Shuttle ST61G4 XPC

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The Shuttle ST61G4 XPC - Page 3

kThe Shuttle ST61G4 XPC
ATi's Radeon 9100 IGP In Action...

By, Marco Chiappetta
January 26, 2004
 

To isolate CPU performance, we ran some low-resolution tests with Novalogic's Comanche 4 and Epic's Unreal Tournament 2003. We occasionally use these tests in our evaluation of 3D Graphics cards, but they are well suited as processor / system bandwidth benchmarks when run at low-resolutions with a high-end graphics card. Frame rates in Comanche 4 and UT2003 generally scale upwards with increased processor and memory clock speeds. To further isolate CPU performance, we also disabled audio in the Comanche 4 test.

Gaming Benchmarks With The ST61G4
Full Powered Gaming in a Tiny Box

The ST61G4 performed well in both tests, but it couldn't quite catch our i875P powered test system, regardless of whether or not we used the integrated graphics or a Radeon 9800 Pro.  The Radeon 9100 IGP completed both tests without a hitch, and posted a nice frame rate in the Unreal Tournament benchmark, but we were using very low-quality settings and the test was run at only 640x480.  In a more realistic gaming scenario (i.e. 1024x768 - Max Detail), UT frame rates would be much lower.  The Comanche 4 test is a bit more graphically intensive and as a result the IGP could only crank out 27+ frames per second.  With a Radeon 9800 Pro installed, performance in both benchmarks was much better, but the ST61G4 still lagged behind our Canterwood test system by about 7%.

"Real World" Application Benchmarks
The 2004 Versions Have Arrived

To test "real world" application performance, we used the latest version of ZD's Content Creation and Business Winstone 2004 Benchmarks.  To give you an idea as to how these benchmarks work, here's what eTesting Labs has to say about their performance metrics.

"Business Winstone is a system-level, application-based benchmark that measures a PC's overall performance when running today's top-selling Windows-based applications on Windows 2000 (SP2 or higher) or Windows XP. Business Winstone doesn't mimic what these packages do; it runs real applications through a series of scripted activities and uses the time a PC takes to complete those activities to produce its performance scores. (The Content Creation benchmark uses the exact same process to derive a final score, but a different set of applications are tested.)"

Business Winstone Tests:
  • Microsoft Access 2002
  • Microsoft Excel 2002
  • Microsoft FrontPage 2002
  • Microsoft Outlook 2002
  • Microsoft PowerPoint 2002
  • Microsoft Project 2002
  • Microsoft Word 2002
  • Norton Antivirus Professional Edition 2003
  • WinZip 8.1
Content Creation Winstone Tests:
  • Adobe Photoshop 7.0.1
  • Adobe Premiere 6.50
  • Macromedia Director MX 9.0
  • Macromedia Dreamweaver MX 6.1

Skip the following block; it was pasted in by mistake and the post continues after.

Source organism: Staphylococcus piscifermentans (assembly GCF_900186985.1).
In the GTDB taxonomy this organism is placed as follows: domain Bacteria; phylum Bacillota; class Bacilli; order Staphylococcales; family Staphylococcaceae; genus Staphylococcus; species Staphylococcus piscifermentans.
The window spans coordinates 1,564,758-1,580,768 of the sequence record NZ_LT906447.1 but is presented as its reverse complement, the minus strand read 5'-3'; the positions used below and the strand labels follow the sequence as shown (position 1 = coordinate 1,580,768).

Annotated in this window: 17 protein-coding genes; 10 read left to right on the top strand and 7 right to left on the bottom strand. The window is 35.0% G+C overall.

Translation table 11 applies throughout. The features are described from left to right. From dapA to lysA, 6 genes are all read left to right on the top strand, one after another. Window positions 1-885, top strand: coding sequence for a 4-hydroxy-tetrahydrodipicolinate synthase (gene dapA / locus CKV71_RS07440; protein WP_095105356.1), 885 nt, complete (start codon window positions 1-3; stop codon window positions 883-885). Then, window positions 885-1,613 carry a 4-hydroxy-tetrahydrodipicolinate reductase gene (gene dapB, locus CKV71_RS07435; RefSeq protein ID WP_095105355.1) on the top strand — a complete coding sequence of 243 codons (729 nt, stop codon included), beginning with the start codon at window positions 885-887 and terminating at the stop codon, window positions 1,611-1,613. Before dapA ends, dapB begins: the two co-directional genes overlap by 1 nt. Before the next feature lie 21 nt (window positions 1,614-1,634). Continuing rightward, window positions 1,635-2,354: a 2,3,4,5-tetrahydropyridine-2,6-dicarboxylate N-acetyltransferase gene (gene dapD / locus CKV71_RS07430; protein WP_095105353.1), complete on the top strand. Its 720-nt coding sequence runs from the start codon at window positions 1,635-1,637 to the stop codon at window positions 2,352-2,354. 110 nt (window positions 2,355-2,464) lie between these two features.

• Microsoft Windows Media Encoder 9 Version 9.00.00.2980
  • NewTek's LightWave 3D 7.5b
  • Steinberg WaveLab 4.0f

In the Business Winstone test, the ST61G4 finished about 5% behind the i875P system.  Switching from the Radeon 9100 IGP to a Radeon 9800 Pro, impacted performance slightly, but if you're looking for a SFF PC to run some basic "office type" applications, there's no need to upgrade your graphics - the 9100 IGP performs quite well.  The same scenario played out in the Content Creation benchmark, but the performance delta between the i875P and ST61G4 was slightly smaller.

We have somewhat mixed feelings towards the ST61G4.  At $359 US ($369 for the black version), the ST61G4 is relatively expensive when compared to other small form factor systems.  It does have one of the most complete feature sets though, and the Radeon 9100 IGP is the most powerful integrated graphics processor currently available.  We're also very fond of the silver / mirrored G4 enclosure, but we feel the ST61G4's appeal isn't as broad as some other SFF systems out there.  If you're in the market for one of these mini-PCs, and don't plan to overclock and want to save a few dollars by using the integrated graphics, the ST61G4 is a fine choice.  It would make an excellent home theater PC and it's perfectly suited for the mainstream user who doesn't plan to do any serious gaming.  Hardcore enthusiasts and overclockers however, would be better served by an XPC powered by a different chipset.  The ATi RS300 chipset was very stable and performance wasn't bad by any means. Conversely, we think it's a revision or two away from being considered a true alternative to the i875 or i865, at least in our humble opinion.  It's priced a little high and its chipset is a bit immature, but based on its aesthetics, excellent feature set and top-notch integrated graphics, we're giving the Shuttle ST61G4 XPC a 7.5 on the HotHardware Heat Meter.

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Tags:  Shuttle, PC, XPC, XP

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